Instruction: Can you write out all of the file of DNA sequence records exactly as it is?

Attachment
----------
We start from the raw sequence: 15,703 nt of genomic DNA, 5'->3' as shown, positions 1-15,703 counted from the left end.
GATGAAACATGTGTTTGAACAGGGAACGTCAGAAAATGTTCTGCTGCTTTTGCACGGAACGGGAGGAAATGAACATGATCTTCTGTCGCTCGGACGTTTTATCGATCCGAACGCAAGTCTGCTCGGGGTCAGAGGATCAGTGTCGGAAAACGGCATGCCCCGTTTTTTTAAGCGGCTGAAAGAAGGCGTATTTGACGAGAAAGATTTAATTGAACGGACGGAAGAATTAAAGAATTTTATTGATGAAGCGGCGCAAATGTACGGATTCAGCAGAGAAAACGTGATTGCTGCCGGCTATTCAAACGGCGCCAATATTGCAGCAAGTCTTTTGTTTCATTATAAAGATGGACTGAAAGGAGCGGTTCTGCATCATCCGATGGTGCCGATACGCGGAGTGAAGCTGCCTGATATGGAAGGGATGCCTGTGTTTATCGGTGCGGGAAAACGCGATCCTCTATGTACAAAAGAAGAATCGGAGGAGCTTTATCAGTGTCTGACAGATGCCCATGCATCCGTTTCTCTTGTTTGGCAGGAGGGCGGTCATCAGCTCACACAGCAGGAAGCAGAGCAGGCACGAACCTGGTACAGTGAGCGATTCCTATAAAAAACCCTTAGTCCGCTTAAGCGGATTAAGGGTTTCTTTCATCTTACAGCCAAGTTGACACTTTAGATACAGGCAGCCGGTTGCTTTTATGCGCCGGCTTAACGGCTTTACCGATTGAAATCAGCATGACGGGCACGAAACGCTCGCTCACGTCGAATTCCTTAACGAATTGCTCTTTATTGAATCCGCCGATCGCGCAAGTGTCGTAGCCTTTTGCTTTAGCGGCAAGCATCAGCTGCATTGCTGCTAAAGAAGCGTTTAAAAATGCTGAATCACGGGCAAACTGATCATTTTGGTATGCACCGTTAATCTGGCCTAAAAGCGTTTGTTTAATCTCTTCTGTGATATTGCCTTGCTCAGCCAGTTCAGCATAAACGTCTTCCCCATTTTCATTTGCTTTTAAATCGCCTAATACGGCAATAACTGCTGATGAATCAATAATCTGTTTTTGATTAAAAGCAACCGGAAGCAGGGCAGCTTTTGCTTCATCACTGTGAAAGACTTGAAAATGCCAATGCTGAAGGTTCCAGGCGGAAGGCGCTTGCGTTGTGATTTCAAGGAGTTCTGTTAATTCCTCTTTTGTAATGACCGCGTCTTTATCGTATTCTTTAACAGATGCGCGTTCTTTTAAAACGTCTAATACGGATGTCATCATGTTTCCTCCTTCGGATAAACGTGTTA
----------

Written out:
We start from the raw sequence: 15,703 nt of genomic DNA, 5'->3' as shown, positions 1-15,703 counted from the left end.
GATGAAACATGTGTTTGAACAGGGAACGTCAGAAAATGTTCTGCTGCTTTTGCACGGAACGGGAGGAAATGAACATGATCTTCTGTCGCTCGGACGTTTTATCGATCCGAACGCAAGTCTGCTCGGGGTCAGAGGATCAGTGTCGGAAAACGGCATGCCCCGTTTTTTTAAGCGGCTGAAAGAAGGCGTATTTGACGAGAAAGATTTAATTGAACGGACGGAAGAATTAAAGAATTTTATTGATGAAGCGGCGCAAATGTACGGATTCAGCAGAGAAAACGTGATTGCTGCCGGCTATTCAAACGGCGCCAATATTGCAGCAAGTCTTTTGTTTCATTATAAAGATGGACTGAAAGGAGCGGTTCTGCATCATCCGATGGTGCCGATACGCGGAGTGAAGCTGCCTGATATGGAAGGGATGCCTGTGTTTATCGGTGCGGGAAAACGCGATCCTCTATGTACAAAAGAAGAATCGGAGGAGCTTTATCAGTGTCTGACAGATGCCCATGCATCCGTTTCTCTTGTTTGGCAGGAGGGCGGTCATCAGCTCACACAGCAGGAAGCAGAGCAGGCACGAACCTGGTACAGTGAGCGATTCCTATAAAAAACCCTTAGTCCGCTTAAGCGGATTAAGGGTTTCTTTCATCTTACAGCCAAGTTGACACTTTAGATACAGGCAGCCGGTTGCTTTTATGCGCCGGCTTAACGGCTTTACCGATTGAAATCAGCATGACGGGCACGAAACGCTCGCTCACGTCGAATTCCTTAACGAATTGCTCTTTATTGAATCCGCCGATCGCGCAAGTGTCGTAGCCTTTTGCTTTAGCGGCAAGCATCAGCTGCATTGCTGCTAAAGAAGCGTTTAAAAATGCTGAATCACGGGCAAACTGATCATTTTGGTATGCACCGTTAATCTGGCCTAAAAGCGTTTGTTTAATCTCTTCTGTGATATTGCCTTGCTCAGCCAGTTCAGCATAAACGTCTTCCCCATTTTCATTTGCTTTTAAATCGCCTAATACGGCAATAACTGCTGATGAATCAATAATCTGTTTTTGATTAAAAGCAACCGGAAGCAGGGCAGCTTTTGCTTCATCACTGTGAAAGACTTGAAAATGCCAATGCTGAAGGTTCCAGGCGGAAGGCGCTTGCGTTGTGATTTCAAGGAGTTCTGTTAATTCCTCTTTTGTAATGACCGCGTCTTTATCGTATTCTTTAACAGATGCGCGTTCTTTTAAAACGTCTAATACGGATGTCATCATGTTTCCTCCTTCGGATAAACGTGTTA